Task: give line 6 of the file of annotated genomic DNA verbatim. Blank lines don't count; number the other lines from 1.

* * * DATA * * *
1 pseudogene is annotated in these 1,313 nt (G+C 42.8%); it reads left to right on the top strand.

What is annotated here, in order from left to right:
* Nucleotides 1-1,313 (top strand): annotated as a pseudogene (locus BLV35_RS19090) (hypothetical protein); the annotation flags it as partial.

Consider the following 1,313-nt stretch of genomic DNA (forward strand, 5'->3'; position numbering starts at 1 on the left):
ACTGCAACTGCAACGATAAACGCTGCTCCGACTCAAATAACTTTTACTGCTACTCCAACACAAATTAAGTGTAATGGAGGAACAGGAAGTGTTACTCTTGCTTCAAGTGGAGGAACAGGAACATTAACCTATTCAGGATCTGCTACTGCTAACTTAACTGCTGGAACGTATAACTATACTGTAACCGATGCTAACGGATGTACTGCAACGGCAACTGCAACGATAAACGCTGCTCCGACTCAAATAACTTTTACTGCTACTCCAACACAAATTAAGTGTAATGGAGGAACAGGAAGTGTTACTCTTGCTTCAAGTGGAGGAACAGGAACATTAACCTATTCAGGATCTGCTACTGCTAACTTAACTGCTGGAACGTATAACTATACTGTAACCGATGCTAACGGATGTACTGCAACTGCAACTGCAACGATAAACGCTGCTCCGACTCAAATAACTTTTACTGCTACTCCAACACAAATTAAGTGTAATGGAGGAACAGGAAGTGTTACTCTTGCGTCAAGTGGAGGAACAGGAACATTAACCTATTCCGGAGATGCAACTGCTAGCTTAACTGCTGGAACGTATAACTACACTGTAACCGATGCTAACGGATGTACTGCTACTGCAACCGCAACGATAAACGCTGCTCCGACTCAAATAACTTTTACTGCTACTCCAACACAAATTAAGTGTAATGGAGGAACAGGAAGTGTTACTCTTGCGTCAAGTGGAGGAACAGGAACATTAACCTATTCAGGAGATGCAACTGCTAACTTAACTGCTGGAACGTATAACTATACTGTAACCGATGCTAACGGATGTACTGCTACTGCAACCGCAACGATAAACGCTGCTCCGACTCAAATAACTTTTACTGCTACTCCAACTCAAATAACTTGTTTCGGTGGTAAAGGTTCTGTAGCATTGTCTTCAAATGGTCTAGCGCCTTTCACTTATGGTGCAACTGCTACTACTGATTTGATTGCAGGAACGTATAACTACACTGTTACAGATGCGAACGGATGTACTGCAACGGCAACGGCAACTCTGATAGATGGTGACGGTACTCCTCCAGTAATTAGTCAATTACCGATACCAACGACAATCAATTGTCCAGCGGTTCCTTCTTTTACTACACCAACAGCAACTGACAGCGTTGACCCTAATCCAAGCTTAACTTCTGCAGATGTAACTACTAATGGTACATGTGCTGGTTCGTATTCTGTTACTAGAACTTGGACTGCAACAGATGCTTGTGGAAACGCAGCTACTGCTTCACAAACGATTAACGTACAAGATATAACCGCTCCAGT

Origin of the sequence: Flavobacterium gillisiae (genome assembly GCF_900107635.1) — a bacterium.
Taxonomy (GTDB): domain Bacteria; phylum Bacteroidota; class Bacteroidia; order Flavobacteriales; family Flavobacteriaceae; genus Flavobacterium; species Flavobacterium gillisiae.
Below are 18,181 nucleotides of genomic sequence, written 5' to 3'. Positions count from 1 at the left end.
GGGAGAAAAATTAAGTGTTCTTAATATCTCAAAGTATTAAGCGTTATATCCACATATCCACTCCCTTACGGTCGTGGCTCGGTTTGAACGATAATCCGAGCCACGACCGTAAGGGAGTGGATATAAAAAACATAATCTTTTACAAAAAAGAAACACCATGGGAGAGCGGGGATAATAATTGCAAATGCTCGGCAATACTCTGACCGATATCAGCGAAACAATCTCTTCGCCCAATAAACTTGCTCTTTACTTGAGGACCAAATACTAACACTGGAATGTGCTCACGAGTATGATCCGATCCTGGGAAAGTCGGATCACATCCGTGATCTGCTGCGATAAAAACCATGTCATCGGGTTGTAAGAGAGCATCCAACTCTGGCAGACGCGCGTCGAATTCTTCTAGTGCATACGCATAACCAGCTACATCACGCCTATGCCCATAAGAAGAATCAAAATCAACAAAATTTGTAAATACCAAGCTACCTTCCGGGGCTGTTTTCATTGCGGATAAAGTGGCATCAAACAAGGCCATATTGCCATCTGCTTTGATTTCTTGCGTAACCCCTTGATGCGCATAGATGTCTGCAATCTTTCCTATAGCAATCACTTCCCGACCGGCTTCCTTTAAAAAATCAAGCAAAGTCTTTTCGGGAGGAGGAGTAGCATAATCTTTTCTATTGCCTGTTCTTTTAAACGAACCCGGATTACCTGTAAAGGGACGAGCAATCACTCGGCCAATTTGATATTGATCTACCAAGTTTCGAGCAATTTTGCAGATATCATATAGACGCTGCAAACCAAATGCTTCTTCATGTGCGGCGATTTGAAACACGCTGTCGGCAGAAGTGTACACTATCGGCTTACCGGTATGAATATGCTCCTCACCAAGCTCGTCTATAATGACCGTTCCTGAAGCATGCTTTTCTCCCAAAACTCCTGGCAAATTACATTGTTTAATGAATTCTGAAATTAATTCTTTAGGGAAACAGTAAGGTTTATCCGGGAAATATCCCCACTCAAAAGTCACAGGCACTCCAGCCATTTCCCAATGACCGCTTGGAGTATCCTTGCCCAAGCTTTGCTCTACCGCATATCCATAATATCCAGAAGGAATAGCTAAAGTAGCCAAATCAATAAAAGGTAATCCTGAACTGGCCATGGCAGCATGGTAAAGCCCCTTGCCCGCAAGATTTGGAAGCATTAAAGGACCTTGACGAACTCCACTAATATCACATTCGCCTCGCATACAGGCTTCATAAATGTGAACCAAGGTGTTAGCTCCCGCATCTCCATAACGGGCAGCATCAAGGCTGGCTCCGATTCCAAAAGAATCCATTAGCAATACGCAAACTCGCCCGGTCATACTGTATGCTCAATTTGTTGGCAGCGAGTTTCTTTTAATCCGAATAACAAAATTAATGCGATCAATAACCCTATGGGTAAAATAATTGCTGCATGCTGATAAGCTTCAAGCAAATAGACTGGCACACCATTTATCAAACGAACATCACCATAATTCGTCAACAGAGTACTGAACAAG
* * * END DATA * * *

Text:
Origin of the sequence: Flavobacterium gillisiae (genome assembly GCF_900107635.1) — a bacterium.